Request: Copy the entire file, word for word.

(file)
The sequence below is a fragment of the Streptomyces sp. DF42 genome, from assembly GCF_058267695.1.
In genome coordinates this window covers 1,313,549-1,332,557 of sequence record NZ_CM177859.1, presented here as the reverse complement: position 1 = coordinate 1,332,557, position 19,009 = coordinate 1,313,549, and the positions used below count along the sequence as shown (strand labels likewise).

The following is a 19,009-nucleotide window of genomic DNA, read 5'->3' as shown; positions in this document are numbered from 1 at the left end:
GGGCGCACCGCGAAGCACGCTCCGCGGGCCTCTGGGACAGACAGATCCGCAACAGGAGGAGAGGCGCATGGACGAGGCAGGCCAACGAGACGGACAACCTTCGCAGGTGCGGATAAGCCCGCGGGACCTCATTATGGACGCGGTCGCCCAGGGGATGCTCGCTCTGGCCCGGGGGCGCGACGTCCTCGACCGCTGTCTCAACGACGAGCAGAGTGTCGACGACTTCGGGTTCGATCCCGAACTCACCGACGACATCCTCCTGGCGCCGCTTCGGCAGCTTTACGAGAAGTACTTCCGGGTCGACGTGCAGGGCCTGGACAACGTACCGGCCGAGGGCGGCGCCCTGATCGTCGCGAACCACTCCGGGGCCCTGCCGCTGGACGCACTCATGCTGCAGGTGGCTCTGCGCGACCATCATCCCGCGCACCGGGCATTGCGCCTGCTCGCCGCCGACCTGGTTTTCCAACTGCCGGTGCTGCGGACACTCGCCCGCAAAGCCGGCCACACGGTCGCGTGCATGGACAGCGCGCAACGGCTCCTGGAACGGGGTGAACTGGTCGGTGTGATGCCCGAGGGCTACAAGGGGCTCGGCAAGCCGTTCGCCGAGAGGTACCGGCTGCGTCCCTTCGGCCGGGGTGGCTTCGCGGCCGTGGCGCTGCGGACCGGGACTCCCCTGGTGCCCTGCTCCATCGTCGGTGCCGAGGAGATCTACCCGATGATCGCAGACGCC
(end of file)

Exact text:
The sequence below is a fragment of the Streptomyces sp. DF42 genome, from assembly GCF_058267695.1.
In genome coordinates this window covers 1,313,549-1,332,557 of sequence record NZ_CM177859.1, presented here as the reverse complement: position 1 = coordinate 1,332,557, position 19,009 = coordinate 1,313,549, and the positions used below count along the sequence as shown (strand labels likewise).

The following is a 19,009-nucleotide window of genomic DNA, read 5'->3' as shown; positions in this document are numbered from 1 at the left end:
GGGCGCACCGCGAAGCACGCTCCGCGGGCCTCTGGGACAGACAGATCCGCAACAGGAGGAGAGGCGCATGGACGAGGCAGGCCAACGAGACGGACAACCTTCGCAGGTGCGGATAAGCCCGCGGGACCTCATTATGGACGCGGTCGCCCAGGGGATGCTCGCTCTGGCCCGGGGGCGCGACGTCCTCGACCGCTGTCTCAACGACGAGCAGAGTGTCGACGACTTCGGGTTCGATCCCGAACTCACCGACGACATCCTCCTGGCGCCGCTTCGGCAGCTTTACGAGAAGTACTTCCGGGTCGACGTGCAGGGCCTGGACAACGTACCGGCCGAGGGCGGCGCCCTGATCGTCGCGAACCACTCCGGGGCCCTGCCGCTGGACGCACTCATGCTGCAGGTGGCTCTGCGCGACCATCATCCCGCGCACCGGGCATTGCGCCTGCTCGCCGCCGACCTGGTTTTCCAACTGCCGGTGCTGCGGACACTCGCCCGCAAAGCCGGCCACACGGTCGCGTGCATGGACAGCGCGCAACGGCTCCTGGAACGGGGTGAACTGGTCGGTGTGATGCCCGAGGGCTACAAGGGGCTCGGCAAGCCGTTCGCCGAGAGGTACCGGCTGCGTCCCTTCGGCCGGGGTGGCTTCGCGGCCGTGGCGCTGCGGACCGGGACTCCCCTGGTGCCCTGCTCCATCGTCGGTGCCGAGGAGATCTACCCGATGATCGCAGACGCC